Corset seasoning sessions 11, 12 and 13 – final observations

Over the weekend, I finished up seasoning this corset with seasoning sessions 11, 12 and 13, totaling 30 hours of wearing this corset at a 2-inch reduction for about 2-3 hours at a time. The entire seasoning period was about 2 weeks. This article aims to recap the changes that I feel while wearing the corset, and changes to the corset itself as time has passed.

How the corset feels on me after two weeks of seasoning:

  • I’m able to lace the corset about 0.5 – 1 inch smaller than I had on the first day, while still keeping within the 2″ guidelines (from 26″ corseted from a 27.5″ natural waist on the first day, to 25″ corseted with a 27″ natural waist on the last day of seasoning)
  • The ribs don’t feel as restrictive; they cup smoothly around my ribcage
  • The waist hooks under my ribcage and doesn’t ride up on me, and the corset no longer feels “wobbly”
  • Some wrinkles around the hips have smoothed over
  • There are no hot spots or area of uncomfortable pressure. There is no irritation or poking from any corners or bone tips. The corset has conformed to the curve of my spine.
  • I’m relaxed and have a comfortable posture in the corset; my muscles aren’t fighting the corset and I feel that I would be able to accommodate a larger reduction.

At this point, now that the corset is properly seasoned, I will begin to gradually increase the hours each day as comfortable, and then start to close the corset more in the back, until I’m able to wear it closed for the official corset review.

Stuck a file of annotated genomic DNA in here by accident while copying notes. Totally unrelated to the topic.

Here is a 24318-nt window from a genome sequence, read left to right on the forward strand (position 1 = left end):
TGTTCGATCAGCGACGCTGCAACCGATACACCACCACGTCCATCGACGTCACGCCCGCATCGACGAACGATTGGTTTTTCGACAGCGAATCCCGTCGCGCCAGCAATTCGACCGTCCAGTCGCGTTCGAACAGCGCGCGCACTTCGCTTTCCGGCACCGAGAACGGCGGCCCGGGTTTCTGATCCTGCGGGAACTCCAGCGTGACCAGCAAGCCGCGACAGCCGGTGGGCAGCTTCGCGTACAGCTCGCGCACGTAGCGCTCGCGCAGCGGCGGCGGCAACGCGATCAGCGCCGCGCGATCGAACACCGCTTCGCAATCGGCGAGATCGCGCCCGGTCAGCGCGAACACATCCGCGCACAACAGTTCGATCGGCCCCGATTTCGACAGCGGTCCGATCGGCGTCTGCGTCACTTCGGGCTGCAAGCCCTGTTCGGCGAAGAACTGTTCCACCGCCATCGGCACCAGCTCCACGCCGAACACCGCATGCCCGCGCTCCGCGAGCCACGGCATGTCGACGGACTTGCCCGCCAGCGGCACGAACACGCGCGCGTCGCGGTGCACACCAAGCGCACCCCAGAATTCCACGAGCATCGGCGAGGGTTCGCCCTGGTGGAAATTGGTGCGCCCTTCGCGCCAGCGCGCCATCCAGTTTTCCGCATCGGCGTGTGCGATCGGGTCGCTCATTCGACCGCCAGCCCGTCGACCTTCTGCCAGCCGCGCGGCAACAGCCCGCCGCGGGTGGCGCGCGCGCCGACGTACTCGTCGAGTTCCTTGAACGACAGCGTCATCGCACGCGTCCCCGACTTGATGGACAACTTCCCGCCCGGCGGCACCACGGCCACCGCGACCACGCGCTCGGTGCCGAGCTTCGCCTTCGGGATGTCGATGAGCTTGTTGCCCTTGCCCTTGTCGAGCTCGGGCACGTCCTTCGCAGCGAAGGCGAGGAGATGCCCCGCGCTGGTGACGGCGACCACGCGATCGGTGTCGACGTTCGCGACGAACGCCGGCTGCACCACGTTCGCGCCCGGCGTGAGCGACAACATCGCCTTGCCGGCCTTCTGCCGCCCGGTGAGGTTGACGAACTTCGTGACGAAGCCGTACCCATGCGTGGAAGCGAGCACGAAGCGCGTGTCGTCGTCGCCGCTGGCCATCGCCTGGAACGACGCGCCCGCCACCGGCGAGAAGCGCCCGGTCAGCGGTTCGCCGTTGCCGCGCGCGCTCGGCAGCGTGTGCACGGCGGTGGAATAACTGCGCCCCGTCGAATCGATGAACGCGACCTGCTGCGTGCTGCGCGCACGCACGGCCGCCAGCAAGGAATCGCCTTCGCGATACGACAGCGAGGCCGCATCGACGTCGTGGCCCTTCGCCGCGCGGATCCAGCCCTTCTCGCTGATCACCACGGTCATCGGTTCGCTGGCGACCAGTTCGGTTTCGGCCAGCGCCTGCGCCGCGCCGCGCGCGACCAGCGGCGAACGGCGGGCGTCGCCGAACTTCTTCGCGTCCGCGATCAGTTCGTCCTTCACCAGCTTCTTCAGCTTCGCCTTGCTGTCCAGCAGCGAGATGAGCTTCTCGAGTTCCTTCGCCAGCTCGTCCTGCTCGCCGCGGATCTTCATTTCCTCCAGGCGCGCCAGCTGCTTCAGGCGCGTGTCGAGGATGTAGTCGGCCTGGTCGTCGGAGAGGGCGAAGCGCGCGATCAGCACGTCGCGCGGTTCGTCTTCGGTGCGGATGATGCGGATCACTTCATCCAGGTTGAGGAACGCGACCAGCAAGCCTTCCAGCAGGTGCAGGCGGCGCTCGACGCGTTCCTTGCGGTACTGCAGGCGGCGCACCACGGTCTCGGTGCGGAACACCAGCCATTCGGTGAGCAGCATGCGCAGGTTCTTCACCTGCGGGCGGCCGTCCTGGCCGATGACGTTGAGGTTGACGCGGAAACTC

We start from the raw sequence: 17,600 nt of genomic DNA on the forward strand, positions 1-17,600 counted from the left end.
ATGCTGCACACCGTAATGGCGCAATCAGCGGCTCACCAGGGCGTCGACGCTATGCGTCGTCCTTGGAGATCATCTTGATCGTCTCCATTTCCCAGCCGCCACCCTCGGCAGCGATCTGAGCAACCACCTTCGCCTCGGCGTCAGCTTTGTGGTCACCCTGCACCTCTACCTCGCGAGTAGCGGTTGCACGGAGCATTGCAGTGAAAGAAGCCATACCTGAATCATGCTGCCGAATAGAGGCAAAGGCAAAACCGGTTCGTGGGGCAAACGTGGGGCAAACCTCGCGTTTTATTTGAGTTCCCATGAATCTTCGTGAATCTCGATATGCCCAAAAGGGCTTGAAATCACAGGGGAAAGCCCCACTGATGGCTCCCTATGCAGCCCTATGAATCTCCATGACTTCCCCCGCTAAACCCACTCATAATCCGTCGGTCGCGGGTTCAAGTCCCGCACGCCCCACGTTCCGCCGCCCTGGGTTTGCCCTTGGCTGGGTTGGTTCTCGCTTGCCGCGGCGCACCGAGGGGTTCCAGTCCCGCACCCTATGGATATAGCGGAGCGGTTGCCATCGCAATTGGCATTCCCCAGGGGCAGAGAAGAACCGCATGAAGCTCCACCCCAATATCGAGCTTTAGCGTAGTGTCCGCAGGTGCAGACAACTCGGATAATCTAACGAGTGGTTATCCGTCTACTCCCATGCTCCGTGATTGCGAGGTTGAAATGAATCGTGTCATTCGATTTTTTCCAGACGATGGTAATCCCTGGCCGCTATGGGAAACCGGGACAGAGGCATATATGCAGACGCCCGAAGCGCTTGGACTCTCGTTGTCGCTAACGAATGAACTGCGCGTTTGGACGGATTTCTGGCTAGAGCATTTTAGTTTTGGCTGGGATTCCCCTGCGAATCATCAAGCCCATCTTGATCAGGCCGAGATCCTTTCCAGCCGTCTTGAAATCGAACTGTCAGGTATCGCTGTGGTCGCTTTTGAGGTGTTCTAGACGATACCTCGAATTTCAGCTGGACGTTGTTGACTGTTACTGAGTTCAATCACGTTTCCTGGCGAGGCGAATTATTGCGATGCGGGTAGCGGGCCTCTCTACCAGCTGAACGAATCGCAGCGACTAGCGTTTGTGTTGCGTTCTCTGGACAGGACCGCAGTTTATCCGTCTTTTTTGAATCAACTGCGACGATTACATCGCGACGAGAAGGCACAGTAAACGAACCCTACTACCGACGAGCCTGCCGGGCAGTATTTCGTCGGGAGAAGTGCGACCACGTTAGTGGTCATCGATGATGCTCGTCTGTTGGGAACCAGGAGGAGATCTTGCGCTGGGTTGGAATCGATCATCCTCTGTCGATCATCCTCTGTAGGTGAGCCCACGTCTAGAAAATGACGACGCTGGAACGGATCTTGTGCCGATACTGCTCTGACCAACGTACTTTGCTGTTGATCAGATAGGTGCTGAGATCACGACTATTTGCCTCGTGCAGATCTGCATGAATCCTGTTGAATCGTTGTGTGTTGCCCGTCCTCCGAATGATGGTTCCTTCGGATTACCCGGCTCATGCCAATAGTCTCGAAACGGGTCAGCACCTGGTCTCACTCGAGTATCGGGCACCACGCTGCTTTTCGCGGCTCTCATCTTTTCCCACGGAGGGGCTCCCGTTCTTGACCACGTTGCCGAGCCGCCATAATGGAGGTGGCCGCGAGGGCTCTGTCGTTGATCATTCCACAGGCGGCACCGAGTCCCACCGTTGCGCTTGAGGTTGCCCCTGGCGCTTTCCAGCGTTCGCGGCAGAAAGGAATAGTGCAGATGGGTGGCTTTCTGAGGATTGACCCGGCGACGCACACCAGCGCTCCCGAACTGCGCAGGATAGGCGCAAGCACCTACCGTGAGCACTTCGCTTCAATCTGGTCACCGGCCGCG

I’m going to go over what is normal and what is not normal in a hypothetical corset after a proper 2-week seasoning period. The points in bold are what I experienced during this seasoning session:

  What’s normal What’s not normal
Bones by the grommets A bit of distortion of the fabric due to tension

Bones may become slightly more flexible along its proper axis, to hug the lumbar area more, and not dig into the tailbone

Back bones permanently bent, kinked, warped or twisted in their boning channels.

Bones popping out or wearing away the fabric of the channels.

Fabric around the grommets Some wrinkling of the fabric around the grommet panel may be normal Grommets pulling away, or the fabric around the grommets are starting to fray, or grommets feel wiggly or loose
Fabric around the waistline of the corset Tension in the thread around the waistline

Some fabric pulling or distorting around the waistline, and seams looking a bit wobbly when off the body

A bit of horizontal wrinkling, especially in the side-back, or over the front hip, particularly in an OTR/ standard-sized corset
*Note that a well-made corset may actually have some wrinkles smooth out over time

Broken threads or gaps where there are no stitching

Ripped stitches or fabric, no matter how small

Lining layer Some usual wrinkling of the lining and minor tension on the threads of the lining (although the lining shouldn’t take any tension if it is not the strength fabric) Broken stitching or gaps in the lining


If you have any other points to add regarding what is normal or not normal when you season your corsets, I would love to know! Leave me a comment either under this post, or on Youtube.

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9 comments on “Corset seasoning sessions 11, 12 and 13 – final observations

  1. Nikki on said:

    If the boning channel is too wide (wider than the bone) I know that can cause twisting on the bones near the back grommets. What else can cause that? I have a corset that I have about 5 hours in that is wanting to twist right along the grommets. It will lay flat when not on, but as soon as I fasten the front busk, they are twisted. The channel hugs the boning on each end, around the middle it is a little wider, and that is exactly where it is twisting. Is there something I am doing wrong or do I need to send this one back?